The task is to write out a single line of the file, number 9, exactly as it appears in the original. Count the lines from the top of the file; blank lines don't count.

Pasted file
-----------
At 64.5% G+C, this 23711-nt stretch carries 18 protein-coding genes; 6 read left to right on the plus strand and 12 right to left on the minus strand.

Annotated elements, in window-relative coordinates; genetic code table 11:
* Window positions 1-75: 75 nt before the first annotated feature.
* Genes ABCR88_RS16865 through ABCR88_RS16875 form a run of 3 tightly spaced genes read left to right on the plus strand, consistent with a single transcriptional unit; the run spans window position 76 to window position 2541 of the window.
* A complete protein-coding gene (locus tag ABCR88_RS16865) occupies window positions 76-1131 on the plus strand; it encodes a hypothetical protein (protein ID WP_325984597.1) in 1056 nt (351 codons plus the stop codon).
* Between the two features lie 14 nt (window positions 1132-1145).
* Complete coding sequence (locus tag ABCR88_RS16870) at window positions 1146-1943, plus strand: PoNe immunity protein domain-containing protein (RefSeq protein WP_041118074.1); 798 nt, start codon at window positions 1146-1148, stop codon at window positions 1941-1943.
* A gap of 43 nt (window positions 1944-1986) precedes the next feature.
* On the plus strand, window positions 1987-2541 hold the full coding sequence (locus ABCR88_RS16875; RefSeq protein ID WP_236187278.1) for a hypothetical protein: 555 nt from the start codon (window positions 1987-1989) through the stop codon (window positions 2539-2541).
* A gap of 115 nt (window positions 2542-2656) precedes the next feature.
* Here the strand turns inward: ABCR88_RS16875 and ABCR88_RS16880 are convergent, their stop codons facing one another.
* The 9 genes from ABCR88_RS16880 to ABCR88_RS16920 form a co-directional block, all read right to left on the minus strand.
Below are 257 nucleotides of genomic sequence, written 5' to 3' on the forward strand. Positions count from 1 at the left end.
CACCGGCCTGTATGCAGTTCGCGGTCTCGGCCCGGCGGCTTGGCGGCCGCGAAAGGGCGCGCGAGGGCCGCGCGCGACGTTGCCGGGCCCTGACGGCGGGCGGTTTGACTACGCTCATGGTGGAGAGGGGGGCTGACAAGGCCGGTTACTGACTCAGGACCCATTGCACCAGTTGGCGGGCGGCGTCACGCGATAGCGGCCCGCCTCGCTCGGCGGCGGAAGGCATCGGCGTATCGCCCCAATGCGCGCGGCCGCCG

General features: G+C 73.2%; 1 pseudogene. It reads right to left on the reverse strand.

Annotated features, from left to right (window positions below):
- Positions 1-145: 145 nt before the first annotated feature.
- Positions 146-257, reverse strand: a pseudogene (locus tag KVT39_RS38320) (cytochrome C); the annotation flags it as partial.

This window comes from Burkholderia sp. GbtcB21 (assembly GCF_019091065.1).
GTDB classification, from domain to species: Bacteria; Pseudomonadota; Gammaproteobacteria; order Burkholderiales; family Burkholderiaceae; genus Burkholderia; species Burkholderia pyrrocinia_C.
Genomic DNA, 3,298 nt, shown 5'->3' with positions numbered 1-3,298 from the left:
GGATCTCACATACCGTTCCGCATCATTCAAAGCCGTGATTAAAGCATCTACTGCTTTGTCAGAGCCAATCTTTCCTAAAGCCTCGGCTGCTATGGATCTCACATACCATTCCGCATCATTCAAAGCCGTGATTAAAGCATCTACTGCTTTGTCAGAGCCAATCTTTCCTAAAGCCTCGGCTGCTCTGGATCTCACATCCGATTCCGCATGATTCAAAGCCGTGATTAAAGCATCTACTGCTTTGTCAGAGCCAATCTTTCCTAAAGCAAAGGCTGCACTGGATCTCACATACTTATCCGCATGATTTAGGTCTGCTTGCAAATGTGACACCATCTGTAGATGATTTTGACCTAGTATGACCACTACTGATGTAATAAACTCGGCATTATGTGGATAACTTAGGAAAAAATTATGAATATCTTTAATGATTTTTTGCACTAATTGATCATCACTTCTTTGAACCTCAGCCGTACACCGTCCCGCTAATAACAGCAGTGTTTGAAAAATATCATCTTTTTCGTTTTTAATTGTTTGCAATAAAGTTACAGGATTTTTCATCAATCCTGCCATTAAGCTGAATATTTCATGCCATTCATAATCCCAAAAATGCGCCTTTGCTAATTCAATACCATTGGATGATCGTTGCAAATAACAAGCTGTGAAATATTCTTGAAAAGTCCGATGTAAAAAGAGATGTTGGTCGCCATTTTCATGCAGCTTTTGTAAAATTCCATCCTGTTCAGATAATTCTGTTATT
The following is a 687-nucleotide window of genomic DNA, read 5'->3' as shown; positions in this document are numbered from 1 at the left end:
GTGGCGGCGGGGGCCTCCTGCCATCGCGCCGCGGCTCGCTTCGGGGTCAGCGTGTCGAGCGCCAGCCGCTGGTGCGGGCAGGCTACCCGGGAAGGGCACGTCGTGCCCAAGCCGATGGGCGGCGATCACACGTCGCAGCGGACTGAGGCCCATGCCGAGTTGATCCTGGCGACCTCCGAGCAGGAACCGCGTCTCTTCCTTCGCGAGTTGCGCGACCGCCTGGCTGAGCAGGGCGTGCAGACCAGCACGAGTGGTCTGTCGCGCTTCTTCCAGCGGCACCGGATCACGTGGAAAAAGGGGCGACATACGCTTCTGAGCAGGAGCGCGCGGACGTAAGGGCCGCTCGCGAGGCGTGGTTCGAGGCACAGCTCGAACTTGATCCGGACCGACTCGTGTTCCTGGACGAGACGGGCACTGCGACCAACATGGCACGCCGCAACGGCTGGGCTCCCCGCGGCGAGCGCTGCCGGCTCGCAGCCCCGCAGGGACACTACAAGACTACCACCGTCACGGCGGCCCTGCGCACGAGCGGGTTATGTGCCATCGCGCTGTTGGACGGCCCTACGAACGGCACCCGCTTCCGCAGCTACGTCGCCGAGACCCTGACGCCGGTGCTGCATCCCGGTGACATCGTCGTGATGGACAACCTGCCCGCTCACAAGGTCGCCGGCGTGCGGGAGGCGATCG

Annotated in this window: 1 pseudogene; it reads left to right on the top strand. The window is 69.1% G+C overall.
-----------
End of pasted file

* On the plus strand, window positions 1987-2541 hold the full coding sequence (locus ABCR88_RS16875; RefSeq protein ID WP_236187278.1) for a hypothetical protein: 555 nt from the start codon (window positions 1987-1989) through the stop codon (window positions 2539-2541).